What is England’s Highest Mountain?

Caitlin Dempsey


The highest mountain in England is called Scafell Pike.  Found at 978 meters (3,209 feet) above sea level, Scafell Pike is located in Lake District National Park in Cumbria.  The name “Scafell” is believed to have Old Norse origins, meaning “bald mountain or summit”

The Scafell Pike is comprised of igneous rock.  The shattered rock debris, thought to be from weathering such as frost action, that covers the plateau makes Scafell Pike the highest altitude example of a summit boulder field in England.

Scafell Pike also lays claim to the highest standing water in England.  Broad Crag Tarn is found  820 m (2,700 ft), a quarter of a mile south of the summit.  

View of the Scafell range in the English Lake District, looking west from Crinkle Crags. Original photograph taken by Mick Knapton
View of the Scafell range in the English Lake District, looking west from Crinkle Crags. Original photograph taken by Mick Knapton, MediaWiki Commons, CC BY-SA 3.0

Three Tall mountains in England

After Scafell Pike, the other two mountains in the list of the top three tallest mountains in England are:


Not to be confused with Scafell Pike, Scafell is the second highest natural point in England, reaching 964 meters (3,163 feet). Also located in the Lake District, Scafell is separated from Scafell Peak by a narrow ridge known as Mickledore.


Another iconic peak in the Lake District, Helvellyn, comes in as the third tallest mountain in England. Helvellyn’s elevation reaches 712 meters (2,336 feet). Helvellyn is renowned for its sharp edges and breathtaking vistas and is part of the Helvellyn range, a north–south line of mountains. The name “Helvellyn” is thought to have old Cumbrian roots, translating to “yellow moorland.”

National Three Peaks Challenge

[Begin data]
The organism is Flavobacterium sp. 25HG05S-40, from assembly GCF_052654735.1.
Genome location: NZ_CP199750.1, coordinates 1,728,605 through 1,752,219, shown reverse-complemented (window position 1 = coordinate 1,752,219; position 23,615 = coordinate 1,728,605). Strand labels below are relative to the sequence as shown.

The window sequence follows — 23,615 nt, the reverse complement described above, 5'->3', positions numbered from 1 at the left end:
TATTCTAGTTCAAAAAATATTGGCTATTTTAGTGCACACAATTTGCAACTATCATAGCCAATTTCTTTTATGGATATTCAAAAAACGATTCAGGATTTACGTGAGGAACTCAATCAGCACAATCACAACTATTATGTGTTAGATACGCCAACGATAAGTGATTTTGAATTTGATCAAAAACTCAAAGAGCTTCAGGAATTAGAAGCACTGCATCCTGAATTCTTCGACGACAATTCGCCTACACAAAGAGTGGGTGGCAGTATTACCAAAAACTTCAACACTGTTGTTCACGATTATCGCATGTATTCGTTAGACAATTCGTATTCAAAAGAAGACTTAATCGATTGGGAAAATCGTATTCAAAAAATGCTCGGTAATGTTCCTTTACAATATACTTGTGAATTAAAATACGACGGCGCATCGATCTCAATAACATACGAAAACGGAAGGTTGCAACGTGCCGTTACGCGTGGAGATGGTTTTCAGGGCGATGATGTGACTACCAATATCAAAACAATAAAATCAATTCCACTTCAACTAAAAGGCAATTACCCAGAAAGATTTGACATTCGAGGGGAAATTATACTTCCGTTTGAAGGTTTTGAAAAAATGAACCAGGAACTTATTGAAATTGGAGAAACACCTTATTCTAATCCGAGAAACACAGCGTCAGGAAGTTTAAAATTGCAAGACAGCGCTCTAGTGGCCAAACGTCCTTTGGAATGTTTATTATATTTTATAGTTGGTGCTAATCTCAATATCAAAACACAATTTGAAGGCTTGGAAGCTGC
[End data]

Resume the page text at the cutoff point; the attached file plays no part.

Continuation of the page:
Scafell Pike is one of three mountains that is part of the National Three Peaks Challenge.  The challenge involves climbing the three highest peaks in England, Scotland, and Wales (all part of the United Kingdom) within a set time frame. The challenge typically requires participants to summit each of these mountains and return to their starting point within 24 hours.

The three peaks included in the challenge are:

  1. Ben Nevis (Scotland): As the tallest mountain in the UK, Ben Nevis stands at an elevation of 1,345 meters (4,413 feet). Climbing this peak involves navigating varied terrain, including rocky paths and potentially challenging weather conditions.
  2. Scafell Pike (England): Scafell Pike is England’s highest mountain and the shortest mountain in the National Three Peaks Challenge, with an elevation of 978 meters (3,209 feet). Hikers typically start their ascent from Wasdale Head or another nearby location in the Lake District.
  3. Snowdon (Wales): Snowdon, or Yr Wyddfa in Welsh, is the highest peak in Wales, rising to 1,085 meters (3,558 feet). Located in Snowdonia National Park, Snowdon offers a diverse range of hiking paths and stunning views of the surrounding Welsh landscape.


“Scafell Pikes SSSI citation sheet” (PDF). English Nature. Retrieved 2006-11-10.

This article was originally written on June 23, 2014 and has since been updated.


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About the author
Caitlin Dempsey
Caitlin Dempsey is the editor of Geography Realm and holds a master's degree in Geography from UCLA as well as a Master of Library and Information Science (MLIS) from SJSU.

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